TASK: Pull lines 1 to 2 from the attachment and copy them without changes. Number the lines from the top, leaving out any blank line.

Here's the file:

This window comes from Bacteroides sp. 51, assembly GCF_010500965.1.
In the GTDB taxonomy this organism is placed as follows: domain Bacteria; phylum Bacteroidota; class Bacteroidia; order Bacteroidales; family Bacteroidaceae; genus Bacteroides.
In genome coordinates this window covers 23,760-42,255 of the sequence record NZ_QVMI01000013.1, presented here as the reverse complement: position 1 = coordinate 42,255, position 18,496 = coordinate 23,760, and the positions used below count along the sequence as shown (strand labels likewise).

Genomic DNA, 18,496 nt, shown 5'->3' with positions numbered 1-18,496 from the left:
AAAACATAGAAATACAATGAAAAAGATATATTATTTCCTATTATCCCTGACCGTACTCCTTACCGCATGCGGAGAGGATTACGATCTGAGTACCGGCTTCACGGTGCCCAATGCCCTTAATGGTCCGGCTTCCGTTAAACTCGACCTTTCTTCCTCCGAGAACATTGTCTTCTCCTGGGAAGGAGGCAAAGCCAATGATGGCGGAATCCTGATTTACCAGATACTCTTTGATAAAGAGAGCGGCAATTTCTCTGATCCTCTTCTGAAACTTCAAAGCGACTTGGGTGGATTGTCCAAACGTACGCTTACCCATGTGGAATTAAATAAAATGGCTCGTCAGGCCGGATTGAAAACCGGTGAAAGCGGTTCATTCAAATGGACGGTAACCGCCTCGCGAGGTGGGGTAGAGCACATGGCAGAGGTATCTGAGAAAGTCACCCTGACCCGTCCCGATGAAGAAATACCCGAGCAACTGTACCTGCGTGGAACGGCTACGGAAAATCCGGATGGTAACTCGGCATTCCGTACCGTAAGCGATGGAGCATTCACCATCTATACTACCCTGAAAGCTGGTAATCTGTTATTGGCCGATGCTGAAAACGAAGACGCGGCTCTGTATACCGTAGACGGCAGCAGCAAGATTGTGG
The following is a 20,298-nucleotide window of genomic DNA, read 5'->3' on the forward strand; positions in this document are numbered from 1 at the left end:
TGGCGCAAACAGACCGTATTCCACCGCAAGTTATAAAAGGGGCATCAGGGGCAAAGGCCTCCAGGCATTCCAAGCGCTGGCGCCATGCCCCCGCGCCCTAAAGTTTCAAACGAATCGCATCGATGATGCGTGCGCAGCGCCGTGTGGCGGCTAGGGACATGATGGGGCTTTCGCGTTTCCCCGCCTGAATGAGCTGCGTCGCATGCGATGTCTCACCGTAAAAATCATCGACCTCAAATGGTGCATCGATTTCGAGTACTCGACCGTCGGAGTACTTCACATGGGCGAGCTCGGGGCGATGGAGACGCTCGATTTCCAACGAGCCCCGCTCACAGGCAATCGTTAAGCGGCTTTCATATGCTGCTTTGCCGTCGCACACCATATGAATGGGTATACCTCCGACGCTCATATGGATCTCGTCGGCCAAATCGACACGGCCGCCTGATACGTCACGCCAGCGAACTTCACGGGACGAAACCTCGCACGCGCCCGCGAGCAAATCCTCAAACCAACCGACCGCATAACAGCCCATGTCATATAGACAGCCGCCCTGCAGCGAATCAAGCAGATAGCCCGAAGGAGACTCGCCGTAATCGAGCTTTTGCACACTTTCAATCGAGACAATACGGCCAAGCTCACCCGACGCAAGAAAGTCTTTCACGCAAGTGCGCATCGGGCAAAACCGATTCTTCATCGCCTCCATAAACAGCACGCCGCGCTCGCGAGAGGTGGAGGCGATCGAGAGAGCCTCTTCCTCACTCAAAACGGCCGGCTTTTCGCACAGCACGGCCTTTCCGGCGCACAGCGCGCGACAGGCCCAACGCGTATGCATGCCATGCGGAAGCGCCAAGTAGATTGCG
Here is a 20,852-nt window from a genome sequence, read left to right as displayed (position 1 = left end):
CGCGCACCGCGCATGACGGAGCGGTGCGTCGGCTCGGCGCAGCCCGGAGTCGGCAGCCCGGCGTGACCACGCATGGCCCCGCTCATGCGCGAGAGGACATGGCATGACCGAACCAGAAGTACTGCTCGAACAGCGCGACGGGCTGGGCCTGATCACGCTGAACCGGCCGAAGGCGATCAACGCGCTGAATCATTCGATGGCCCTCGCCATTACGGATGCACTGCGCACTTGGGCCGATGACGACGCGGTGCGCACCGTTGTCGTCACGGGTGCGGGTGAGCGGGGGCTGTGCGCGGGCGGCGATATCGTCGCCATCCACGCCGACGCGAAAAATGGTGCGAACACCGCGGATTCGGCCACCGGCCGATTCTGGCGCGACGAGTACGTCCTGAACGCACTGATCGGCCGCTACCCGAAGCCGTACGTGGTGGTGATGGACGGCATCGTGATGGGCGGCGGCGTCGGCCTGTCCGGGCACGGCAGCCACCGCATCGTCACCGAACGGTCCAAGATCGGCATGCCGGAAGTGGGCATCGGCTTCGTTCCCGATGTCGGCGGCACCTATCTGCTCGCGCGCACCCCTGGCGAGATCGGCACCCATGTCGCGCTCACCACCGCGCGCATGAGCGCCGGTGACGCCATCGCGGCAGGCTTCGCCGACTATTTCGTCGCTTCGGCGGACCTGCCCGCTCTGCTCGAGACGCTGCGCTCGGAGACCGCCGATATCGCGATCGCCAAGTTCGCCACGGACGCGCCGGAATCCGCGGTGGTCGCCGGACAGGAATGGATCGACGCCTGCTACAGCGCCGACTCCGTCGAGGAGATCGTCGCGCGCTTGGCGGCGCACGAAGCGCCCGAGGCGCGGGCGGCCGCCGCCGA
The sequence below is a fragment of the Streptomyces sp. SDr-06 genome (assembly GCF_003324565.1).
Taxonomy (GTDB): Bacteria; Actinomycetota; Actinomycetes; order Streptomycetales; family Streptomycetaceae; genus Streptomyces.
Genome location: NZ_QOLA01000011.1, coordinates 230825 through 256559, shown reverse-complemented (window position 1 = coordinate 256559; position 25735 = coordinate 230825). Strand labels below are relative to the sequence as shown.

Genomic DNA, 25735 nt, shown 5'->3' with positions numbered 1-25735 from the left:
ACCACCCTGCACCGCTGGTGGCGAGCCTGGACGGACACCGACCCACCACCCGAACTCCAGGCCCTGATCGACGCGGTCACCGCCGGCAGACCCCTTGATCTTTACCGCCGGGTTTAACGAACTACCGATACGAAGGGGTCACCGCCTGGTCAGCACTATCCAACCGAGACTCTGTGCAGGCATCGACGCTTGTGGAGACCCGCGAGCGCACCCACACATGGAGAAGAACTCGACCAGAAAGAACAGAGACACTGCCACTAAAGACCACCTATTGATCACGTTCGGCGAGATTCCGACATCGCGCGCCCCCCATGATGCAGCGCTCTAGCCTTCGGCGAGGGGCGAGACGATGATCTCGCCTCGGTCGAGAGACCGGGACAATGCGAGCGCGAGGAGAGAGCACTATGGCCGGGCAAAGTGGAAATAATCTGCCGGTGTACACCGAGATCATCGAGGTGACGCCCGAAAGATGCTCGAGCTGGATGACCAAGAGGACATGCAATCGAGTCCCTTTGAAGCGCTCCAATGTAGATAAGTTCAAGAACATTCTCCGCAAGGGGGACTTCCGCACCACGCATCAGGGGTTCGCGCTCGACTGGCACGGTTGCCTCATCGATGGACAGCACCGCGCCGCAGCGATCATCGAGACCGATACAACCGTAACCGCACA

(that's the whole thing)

This window comes from Bacteroides sp. 51, assembly GCF_010500965.1.
In the GTDB taxonomy this organism is placed as follows: domain Bacteria; phylum Bacteroidota; class Bacteroidia; order Bacteroidales; family Bacteroidaceae; genus Bacteroides.